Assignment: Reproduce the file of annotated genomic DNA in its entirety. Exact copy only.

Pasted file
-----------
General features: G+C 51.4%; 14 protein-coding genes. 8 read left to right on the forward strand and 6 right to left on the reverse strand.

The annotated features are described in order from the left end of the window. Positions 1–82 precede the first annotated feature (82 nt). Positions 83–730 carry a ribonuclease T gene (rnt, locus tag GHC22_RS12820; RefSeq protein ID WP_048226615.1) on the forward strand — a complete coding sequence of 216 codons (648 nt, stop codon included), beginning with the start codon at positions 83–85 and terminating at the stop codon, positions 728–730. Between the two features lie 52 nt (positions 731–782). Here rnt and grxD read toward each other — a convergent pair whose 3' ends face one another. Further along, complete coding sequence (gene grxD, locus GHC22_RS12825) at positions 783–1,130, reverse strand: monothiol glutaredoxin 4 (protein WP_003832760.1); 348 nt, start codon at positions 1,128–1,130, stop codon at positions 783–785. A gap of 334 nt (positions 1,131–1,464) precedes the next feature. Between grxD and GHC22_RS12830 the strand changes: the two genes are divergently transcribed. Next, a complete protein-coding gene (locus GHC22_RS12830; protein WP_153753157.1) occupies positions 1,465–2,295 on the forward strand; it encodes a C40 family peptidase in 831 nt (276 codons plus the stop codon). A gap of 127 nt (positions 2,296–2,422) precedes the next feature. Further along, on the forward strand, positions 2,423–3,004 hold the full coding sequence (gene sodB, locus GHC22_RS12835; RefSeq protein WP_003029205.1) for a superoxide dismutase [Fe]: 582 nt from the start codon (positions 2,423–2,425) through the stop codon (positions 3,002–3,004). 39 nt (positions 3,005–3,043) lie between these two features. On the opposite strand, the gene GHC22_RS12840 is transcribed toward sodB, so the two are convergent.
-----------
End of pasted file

General features: G+C 51.4%; 14 protein-coding genes. 8 read left to right on the forward strand and 6 right to left on the reverse strand.

The annotated features are described in order from the left end of the window. Positions 1–82 precede the first annotated feature (82 nt). Positions 83–730 carry a ribonuclease T gene (rnt, locus tag GHC22_RS12820; RefSeq protein ID WP_048226615.1) on the forward strand — a complete coding sequence of 216 codons (648 nt, stop codon included), beginning with the start codon at positions 83–85 and terminating at the stop codon, positions 728–730. Between the two features lie 52 nt (positions 731–782). Here rnt and grxD read toward each other — a convergent pair whose 3' ends face one another. Further along, complete coding sequence (gene grxD, locus GHC22_RS12825) at positions 783–1,130, reverse strand: monothiol glutaredoxin 4 (protein WP_003832760.1); 348 nt, start codon at positions 1,128–1,130, stop codon at positions 783–785. A gap of 334 nt (positions 1,131–1,464) precedes the next feature. Between grxD and GHC22_RS12830 the strand changes: the two genes are divergently transcribed. Next, a complete protein-coding gene (locus GHC22_RS12830; protein WP_153753157.1) occupies positions 1,465–2,295 on the forward strand; it encodes a C40 family peptidase in 831 nt (276 codons plus the stop codon). A gap of 127 nt (positions 2,296–2,422) precedes the next feature. Further along, on the forward strand, positions 2,423–3,004 hold the full coding sequence (gene sodB, locus GHC22_RS12835; RefSeq protein WP_003029205.1) for a superoxide dismutase [Fe]: 582 nt from the start codon (positions 2,423–2,425) through the stop codon (positions 3,002–3,004). 39 nt (positions 3,005–3,043) lie between these two features. On the opposite strand, the gene GHC22_RS12840 is transcribed toward sodB, so the two are convergent.